αB-crystallin stimulates VEGF secretion and tumor cell migration and correlates with enhanced distant metastasis in head and neck squamous cell carcinoma
1 Department of Biomolecular Chemistry, Institute for Molecules and Materials and Nijmegen Center for Molecular Life Sciences, Radboud University Nijmegen, Nijmegen, The Netherlands
2 Department of Radiation Oncology, Radboud University Nijmegen Medical Centre, PO Box 9101, Nijmegen, 6500 HB, The Netherlands
3 Department of Laboratory Medicine, Radboud University Nijmegen Medical Centre, PO Box 9101, Nijmegen, 6500 HB, The Netherlands
4 Department of Otorhinolaryngology–Head and Neck Surgery, Turku University Hospital, PO Box 52, Turku, FI-20521, Finland
5 Biomolecular Chemistry 271, NCMLS, Radboud University Nijmegen, PO Box 9101, Nijmegen, 6500 HB, The Netherlands
BMC Cancer 2013, 13:128 doi:10.1186/1471-2407-13-128Published: 18 March 2013
αB-crystallin is able to modulate vascular endothelial growth factor (VEGF) secretion. In many solid tumors VEGF is associated with angiogenesis, metastasis formation and poor prognosis. We set out to assess whether αB-crystallin expression is correlated with worse prognosis and whether this is related to VEGF secretion and cell motility in head and neck squamous cell carcinoma (HNSCC).
αB-crystallin expression was determined immunohistochemically in tumor biopsies of 38 HNSCC patients. Locoregional control (LRC) and metastasis-free survival (MFS) of the patients were analyzed in relation to αB-crystallin expression. Additionally, the effects of αB-crystallin knockdown on VEGF secretion and cell motility were studied in vitro.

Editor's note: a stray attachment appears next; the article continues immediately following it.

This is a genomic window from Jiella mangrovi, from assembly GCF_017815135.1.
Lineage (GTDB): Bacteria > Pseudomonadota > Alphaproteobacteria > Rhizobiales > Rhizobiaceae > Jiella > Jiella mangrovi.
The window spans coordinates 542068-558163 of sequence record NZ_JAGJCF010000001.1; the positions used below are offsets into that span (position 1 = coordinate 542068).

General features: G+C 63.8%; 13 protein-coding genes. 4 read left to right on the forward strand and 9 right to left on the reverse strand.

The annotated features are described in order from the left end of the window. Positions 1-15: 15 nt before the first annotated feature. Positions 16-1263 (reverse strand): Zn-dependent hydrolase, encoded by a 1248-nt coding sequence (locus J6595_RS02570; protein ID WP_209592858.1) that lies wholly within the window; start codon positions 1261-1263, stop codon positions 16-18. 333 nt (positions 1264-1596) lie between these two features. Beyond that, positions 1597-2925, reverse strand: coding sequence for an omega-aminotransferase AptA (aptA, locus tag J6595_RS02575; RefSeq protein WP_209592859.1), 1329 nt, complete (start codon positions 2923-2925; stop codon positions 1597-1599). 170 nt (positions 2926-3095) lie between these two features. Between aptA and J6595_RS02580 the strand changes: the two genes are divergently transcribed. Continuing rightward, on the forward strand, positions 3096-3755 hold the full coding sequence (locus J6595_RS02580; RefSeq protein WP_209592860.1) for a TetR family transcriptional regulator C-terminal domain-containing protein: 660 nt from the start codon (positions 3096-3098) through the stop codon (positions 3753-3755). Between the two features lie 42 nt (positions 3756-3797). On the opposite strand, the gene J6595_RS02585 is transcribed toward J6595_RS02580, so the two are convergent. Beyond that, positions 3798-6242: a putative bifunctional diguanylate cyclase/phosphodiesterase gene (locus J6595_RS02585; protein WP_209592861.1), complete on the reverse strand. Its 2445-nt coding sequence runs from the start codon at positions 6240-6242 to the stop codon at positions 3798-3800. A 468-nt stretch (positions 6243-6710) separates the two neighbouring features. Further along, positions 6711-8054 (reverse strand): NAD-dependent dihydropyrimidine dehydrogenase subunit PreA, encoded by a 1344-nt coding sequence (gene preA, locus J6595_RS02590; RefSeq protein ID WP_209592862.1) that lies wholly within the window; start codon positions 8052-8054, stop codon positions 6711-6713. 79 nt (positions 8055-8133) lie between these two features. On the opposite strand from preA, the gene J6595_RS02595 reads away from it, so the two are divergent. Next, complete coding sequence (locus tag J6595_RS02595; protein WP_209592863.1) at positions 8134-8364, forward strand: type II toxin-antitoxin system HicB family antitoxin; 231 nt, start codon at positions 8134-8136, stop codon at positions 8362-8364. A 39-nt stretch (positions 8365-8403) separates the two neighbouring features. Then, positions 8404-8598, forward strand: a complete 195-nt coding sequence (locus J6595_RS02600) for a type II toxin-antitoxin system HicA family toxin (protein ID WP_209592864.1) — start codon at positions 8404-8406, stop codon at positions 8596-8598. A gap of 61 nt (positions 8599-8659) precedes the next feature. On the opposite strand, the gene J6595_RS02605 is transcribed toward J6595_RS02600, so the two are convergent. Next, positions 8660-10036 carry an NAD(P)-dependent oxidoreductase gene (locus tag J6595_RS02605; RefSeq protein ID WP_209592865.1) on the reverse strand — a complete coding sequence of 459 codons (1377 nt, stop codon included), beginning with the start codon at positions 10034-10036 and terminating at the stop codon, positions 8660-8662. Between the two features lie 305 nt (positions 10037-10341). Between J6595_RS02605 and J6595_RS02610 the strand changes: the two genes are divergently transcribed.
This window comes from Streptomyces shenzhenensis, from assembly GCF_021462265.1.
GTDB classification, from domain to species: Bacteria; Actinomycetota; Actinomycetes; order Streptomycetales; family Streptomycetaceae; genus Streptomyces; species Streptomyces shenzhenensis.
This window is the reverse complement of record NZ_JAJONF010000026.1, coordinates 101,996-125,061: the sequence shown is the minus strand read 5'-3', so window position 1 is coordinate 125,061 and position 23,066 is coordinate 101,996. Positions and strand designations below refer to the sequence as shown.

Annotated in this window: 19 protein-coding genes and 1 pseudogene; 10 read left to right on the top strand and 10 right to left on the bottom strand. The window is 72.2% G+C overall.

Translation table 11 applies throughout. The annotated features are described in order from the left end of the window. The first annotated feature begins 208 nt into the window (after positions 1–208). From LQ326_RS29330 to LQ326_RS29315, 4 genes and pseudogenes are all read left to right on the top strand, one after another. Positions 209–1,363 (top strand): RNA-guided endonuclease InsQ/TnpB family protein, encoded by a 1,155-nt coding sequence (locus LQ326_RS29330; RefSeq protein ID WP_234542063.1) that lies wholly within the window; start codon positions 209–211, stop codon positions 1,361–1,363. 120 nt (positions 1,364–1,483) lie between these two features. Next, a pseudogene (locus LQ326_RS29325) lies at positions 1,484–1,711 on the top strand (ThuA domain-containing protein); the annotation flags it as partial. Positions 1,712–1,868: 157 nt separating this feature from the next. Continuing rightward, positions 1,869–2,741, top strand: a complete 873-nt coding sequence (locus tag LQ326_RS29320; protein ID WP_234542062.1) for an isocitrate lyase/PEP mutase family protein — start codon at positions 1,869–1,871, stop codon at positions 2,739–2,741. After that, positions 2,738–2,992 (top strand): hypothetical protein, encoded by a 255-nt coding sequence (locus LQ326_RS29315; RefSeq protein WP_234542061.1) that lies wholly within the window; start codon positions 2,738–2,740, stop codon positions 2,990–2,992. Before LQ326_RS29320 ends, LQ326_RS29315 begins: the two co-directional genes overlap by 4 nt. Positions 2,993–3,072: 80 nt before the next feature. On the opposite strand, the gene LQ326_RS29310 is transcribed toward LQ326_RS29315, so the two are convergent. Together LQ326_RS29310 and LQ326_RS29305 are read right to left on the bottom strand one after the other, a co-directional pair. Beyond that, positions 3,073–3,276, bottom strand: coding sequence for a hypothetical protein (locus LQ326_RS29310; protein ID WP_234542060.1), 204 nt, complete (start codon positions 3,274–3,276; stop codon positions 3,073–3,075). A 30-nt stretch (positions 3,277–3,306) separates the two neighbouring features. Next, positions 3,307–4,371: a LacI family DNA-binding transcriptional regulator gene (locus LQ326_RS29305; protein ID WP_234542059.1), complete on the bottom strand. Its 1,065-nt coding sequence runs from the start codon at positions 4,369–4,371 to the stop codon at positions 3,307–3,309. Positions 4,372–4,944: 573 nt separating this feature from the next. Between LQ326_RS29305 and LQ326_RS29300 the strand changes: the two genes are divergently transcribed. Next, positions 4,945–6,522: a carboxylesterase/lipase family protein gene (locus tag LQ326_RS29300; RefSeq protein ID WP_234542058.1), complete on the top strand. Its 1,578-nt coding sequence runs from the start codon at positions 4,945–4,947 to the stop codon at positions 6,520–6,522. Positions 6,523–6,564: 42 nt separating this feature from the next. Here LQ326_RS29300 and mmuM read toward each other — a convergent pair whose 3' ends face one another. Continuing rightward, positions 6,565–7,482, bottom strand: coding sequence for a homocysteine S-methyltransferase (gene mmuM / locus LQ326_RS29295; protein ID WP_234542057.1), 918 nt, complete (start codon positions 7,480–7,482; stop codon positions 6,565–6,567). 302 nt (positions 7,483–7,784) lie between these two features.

Patients with higher staining fractions of αB-crystallin exhibited a significantly shorter MFS (Log-Rank test, p < 0.005). Under normoxic conditions αB-crystallin knockdown with two different siRNAs in a HNSCC cell line reduced VEGF secretion 1.9-fold and 2.1-fold, respectively. Under hypoxic conditions, a similar reduction of VEGF secretion was observed, 1.9-fold and 2.2-fold, respectively. The effect on cell motility was assessed by a gap closure assay, which showed that αB-crystallin knockdown decreased the rate by which HNSCC cells were able to close a gap by 1.5- to 2.0-fold.
Our data suggest that αB-crystallin expression is associated with distant metastases formation in HNSCC patients. This association might relate to the chaperone function of αB-crystallin in mediating folding and secretion of VEGF and stimulating cell migration.